Utopia Station

The Map of Friendship between Art and Philosophy

Works of art follow reality; they call for a hundred flowers to appear; things fall apart. The arts are entering the space outside themselves, looking hard to the future.
By Molly Nesbit

This page begins a collaboration between Utopia Station and Le Monde diplomatique. It attempts to answer a question: what now is the role of the artist? It is an all-out search. Many see a state of emergency.

Utopia Station came into being in 2003 as an exhibition project for the Venice Biennale and then the Haus der Kunst in Munich but has since assumed different forms, virtual sites (www.e-flux.com), pages, gatherings, seminars and a set of interventions on the oblique at the World Social Forum in Porto Alegre in 2005. Over 300 artists, architects, writers, musicians, and performers from around the world are contributing to the definition of Utopia Station, which is simply a way-station, an itinerant way-station really, organised by Hans Ulrich Obrist, Rirkrit Tiravanija and myself. The project has become a tool, a way to self-organise and provide a set of options, a passage, where one can meet en route to Utopia, or the better life.

A Station is defined as much by its activity as by its things. It is a place to rest, reconsider, ask all the questions, eat, sleep, learn, watch. Everything becomes part of the exhibition; the exhibition extends into the ground of everything and everybody present. Nothing is fatally separated from anything else. Stations can be large or small. But the ground of any Utopia Station is temporary, subject to history, shifting. Somewhere ahead another world might be possible.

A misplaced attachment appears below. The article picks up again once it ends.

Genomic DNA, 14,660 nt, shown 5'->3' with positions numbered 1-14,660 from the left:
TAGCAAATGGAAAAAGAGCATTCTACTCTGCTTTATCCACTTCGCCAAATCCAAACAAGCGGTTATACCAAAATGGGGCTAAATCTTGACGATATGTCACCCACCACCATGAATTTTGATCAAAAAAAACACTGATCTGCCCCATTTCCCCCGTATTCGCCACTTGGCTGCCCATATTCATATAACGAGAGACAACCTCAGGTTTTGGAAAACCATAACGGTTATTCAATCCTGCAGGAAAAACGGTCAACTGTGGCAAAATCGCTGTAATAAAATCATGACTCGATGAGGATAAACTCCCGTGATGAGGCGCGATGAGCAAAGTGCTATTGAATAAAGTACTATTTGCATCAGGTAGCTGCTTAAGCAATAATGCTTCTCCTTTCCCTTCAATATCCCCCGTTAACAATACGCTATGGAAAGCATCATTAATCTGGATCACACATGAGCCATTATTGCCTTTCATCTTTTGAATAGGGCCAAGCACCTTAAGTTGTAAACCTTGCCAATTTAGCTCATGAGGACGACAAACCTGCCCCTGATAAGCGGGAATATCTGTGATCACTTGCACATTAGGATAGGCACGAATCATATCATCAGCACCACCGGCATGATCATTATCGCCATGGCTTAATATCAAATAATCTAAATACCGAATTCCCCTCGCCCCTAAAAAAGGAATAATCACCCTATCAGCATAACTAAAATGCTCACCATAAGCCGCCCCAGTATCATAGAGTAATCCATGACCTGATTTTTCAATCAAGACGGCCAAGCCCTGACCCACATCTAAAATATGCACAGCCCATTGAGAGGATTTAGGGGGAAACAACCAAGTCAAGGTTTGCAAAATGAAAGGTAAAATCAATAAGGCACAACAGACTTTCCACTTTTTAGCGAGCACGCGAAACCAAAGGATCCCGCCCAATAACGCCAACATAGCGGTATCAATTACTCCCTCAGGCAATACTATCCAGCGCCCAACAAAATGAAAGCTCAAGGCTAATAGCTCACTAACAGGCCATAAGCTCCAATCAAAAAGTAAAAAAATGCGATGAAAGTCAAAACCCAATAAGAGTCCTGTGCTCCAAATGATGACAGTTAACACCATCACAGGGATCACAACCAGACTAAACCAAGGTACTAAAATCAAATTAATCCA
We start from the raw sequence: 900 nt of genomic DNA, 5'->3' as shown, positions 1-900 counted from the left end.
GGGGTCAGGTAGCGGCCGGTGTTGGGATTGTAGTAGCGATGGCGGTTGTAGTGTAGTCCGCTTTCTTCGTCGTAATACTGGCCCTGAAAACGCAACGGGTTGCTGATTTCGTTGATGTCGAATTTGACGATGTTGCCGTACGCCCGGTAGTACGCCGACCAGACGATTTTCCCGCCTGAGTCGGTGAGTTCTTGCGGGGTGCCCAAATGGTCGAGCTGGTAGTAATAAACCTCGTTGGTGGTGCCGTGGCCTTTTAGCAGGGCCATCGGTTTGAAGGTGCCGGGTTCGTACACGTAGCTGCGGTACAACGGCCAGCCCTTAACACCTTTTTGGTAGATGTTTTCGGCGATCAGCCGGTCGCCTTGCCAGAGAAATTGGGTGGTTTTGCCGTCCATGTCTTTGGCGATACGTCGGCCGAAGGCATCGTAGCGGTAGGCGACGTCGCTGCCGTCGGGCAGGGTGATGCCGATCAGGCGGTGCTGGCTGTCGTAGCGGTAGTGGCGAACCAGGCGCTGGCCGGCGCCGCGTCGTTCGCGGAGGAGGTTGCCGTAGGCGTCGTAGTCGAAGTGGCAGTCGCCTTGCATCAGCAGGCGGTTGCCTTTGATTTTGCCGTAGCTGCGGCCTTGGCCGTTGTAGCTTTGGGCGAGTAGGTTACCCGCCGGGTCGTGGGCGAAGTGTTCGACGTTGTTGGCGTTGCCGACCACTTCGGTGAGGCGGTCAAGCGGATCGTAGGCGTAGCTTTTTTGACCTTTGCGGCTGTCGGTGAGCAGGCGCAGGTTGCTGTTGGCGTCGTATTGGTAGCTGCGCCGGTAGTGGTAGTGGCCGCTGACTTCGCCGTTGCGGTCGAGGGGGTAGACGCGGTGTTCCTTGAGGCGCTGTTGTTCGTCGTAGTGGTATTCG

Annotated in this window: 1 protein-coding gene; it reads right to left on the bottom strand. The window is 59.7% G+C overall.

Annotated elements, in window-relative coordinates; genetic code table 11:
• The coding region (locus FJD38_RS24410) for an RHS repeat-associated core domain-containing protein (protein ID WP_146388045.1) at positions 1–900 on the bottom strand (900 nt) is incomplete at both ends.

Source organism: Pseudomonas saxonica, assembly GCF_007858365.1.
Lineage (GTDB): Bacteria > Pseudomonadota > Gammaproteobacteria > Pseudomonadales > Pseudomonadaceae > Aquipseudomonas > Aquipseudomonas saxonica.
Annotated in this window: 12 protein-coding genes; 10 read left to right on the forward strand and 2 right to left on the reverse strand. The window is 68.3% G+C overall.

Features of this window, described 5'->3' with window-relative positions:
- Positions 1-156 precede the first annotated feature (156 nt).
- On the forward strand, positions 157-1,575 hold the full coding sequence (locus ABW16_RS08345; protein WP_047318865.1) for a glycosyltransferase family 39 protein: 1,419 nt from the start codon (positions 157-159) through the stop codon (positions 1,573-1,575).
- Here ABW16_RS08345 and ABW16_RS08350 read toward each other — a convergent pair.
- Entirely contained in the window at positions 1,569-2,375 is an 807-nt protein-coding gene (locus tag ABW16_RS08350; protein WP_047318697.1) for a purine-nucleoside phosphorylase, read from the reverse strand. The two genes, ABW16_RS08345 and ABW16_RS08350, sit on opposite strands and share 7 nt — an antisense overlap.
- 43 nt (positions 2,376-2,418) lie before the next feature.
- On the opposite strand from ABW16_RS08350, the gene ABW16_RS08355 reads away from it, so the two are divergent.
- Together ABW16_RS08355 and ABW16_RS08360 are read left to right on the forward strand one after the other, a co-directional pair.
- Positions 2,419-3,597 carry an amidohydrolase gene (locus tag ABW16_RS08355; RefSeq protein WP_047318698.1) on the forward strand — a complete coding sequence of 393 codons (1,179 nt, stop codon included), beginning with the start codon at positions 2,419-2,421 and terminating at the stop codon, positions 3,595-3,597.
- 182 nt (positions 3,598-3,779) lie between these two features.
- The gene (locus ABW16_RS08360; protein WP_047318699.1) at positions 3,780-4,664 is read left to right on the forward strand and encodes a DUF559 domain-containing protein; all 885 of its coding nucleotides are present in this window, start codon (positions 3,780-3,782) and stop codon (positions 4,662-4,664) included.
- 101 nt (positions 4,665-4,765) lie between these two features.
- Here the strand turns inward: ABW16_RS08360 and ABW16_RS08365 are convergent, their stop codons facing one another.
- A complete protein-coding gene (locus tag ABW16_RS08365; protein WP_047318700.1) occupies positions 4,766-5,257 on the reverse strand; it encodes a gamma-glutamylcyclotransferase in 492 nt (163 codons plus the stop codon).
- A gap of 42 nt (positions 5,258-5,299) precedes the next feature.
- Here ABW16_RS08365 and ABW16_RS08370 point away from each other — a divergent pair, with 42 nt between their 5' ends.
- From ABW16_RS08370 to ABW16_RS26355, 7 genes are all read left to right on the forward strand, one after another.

Utopia Station first met as a group in Poughkeepsie, New York, in February 2003 on the weekend of the great international peace marches. The pictures from the day show it snowed. Inside, Utopia was a question held open so that it could exist as a catalyst, but it was hardly a formality. From the first, Utopia Station has been dogged by the reality of war, the weight of the world, the cold machinations of finance, and the spectre of the planet-to-come.

This Utopia Station set up in Le Monde diplomatique has been given over to the artist Thomas Hirschhorn, who in turn has invited the philosopher Marcus Steinweg to collaborate on a map. The Map of Friendship between Art and Philosophy begins as a handshake, gripped by shared concepts. Impossible to tell which hand is which. Each finger is tattooed with one: hope, form, assertion, headlessness, courage, universality, resistance, autonomy, love, war. These concepts radiate into great red blocs where the artist and the philosopher enlarge on the concepts and keep glossing them. Hope, they decide, contains future, action, change, life, dream, progression, innocence: three pictures and two long citations. The map records two people who know each other well, who have worked together often, setting and sharing their terms.

It takes two to make a handshake. Art does not illustrate; it participates equally. Politics is not isolated, but assumed to be in the bloodstream. And negation? Each red bloc comes with a blue square, like a shadow, to express the things rejected. Hope, for example, coldly rejects sentimentality, narcissism, God, tearfulness, cynicism, criticism, self-criticism, bad and good conscienceness, illusion, glamour and fashion. It is not clear whether the blocs map a dialectic or a rhythm of differences. The two have introduced the work of many other artists and thinkers, past and present, into their friendship. There is Nietzsche¡¦s dream of enlightenment. There is the cover of the Nazis¡¦ Degenerate Art exhibition. They join the dreams and the so-called degenerates. Friendship keeps bringing new, unexpected alliances.

Like an open site, the page deepens. Passages appear. Like any map, they give the main lines, main roads, links, an orientation, and then accept the fact that the small details will blur, since in reality no map attains a 1:1 ratio. This world does not belong to Borges. Reality is always bigger than the map. Look carefully and you will see blood. The artist and the philosopher make a contribution to a situation in which they know full well that they are neither first nor last.

This page is a Station but it is also an object designed to be taken away, to enter other spaces, to be used. Think of it as a reality. Think of it as a work-in-progress.


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